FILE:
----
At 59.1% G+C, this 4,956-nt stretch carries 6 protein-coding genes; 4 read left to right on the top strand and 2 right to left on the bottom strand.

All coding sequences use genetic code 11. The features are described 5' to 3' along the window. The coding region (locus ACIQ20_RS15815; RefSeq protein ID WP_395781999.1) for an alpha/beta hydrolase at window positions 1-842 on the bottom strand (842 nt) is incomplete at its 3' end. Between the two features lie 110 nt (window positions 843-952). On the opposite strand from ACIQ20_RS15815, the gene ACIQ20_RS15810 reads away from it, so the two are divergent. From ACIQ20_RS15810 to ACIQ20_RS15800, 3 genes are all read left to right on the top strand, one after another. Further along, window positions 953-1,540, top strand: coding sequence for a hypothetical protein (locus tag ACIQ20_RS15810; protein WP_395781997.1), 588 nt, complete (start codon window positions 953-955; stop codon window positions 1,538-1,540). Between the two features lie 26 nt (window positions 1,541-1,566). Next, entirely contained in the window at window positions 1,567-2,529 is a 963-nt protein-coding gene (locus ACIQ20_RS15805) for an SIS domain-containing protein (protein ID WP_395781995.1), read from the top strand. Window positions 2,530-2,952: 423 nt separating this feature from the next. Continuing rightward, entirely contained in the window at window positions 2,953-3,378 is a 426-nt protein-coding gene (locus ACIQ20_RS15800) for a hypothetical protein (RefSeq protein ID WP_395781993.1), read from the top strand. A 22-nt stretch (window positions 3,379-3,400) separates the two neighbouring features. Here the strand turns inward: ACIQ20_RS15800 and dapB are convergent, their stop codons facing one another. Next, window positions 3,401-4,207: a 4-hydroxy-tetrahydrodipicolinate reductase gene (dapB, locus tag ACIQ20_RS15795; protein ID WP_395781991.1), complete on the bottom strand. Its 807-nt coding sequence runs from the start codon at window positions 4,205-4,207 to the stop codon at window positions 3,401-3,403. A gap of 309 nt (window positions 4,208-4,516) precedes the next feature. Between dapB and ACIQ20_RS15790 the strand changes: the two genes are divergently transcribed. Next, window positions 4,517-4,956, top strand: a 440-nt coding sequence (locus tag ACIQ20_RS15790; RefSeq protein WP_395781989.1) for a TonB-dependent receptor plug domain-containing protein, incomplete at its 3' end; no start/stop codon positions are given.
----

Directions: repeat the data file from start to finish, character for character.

At 59.1% G+C, this 4,956-nt stretch carries 6 protein-coding genes; 4 read left to right on the top strand and 2 right to left on the bottom strand.

All coding sequences use genetic code 11. The features are described 5' to 3' along the window. The coding region (locus ACIQ20_RS15815; RefSeq protein ID WP_395781999.1) for an alpha/beta hydrolase at window positions 1-842 on the bottom strand (842 nt) is incomplete at its 3' end. Between the two features lie 110 nt (window positions 843-952). On the opposite strand from ACIQ20_RS15815, the gene ACIQ20_RS15810 reads away from it, so the two are divergent. From ACIQ20_RS15810 to ACIQ20_RS15800, 3 genes are all read left to right on the top strand, one after another. Further along, window positions 953-1,540, top strand: coding sequence for a hypothetical protein (locus tag ACIQ20_RS15810; protein WP_395781997.1), 588 nt, complete (start codon window positions 953-955; stop codon window positions 1,538-1,540). Between the two features lie 26 nt (window positions 1,541-1,566). Next, entirely contained in the window at window positions 1,567-2,529 is a 963-nt protein-coding gene (locus ACIQ20_RS15805) for an SIS domain-containing protein (protein ID WP_395781995.1), read from the top strand. Window positions 2,530-2,952: 423 nt separating this feature from the next. Continuing rightward, entirely contained in the window at window positions 2,953-3,378 is a 426-nt protein-coding gene (locus ACIQ20_RS15800) for a hypothetical protein (RefSeq protein ID WP_395781993.1), read from the top strand. A 22-nt stretch (window positions 3,379-3,400) separates the two neighbouring features. Here the strand turns inward: ACIQ20_RS15800 and dapB are convergent, their stop codons facing one another. Next, window positions 3,401-4,207: a 4-hydroxy-tetrahydrodipicolinate reductase gene (dapB, locus tag ACIQ20_RS15795; protein ID WP_395781991.1), complete on the bottom strand. Its 807-nt coding sequence runs from the start codon at window positions 4,205-4,207 to the stop codon at window positions 3,401-3,403. A gap of 309 nt (window positions 4,208-4,516) precedes the next feature. Between dapB and ACIQ20_RS15790 the strand changes: the two genes are divergently transcribed. Next, window positions 4,517-4,956, top strand: a 440-nt coding sequence (locus tag ACIQ20_RS15790; RefSeq protein WP_395781989.1) for a TonB-dependent receptor plug domain-containing protein, incomplete at its 3' end; no start/stop codon positions are given.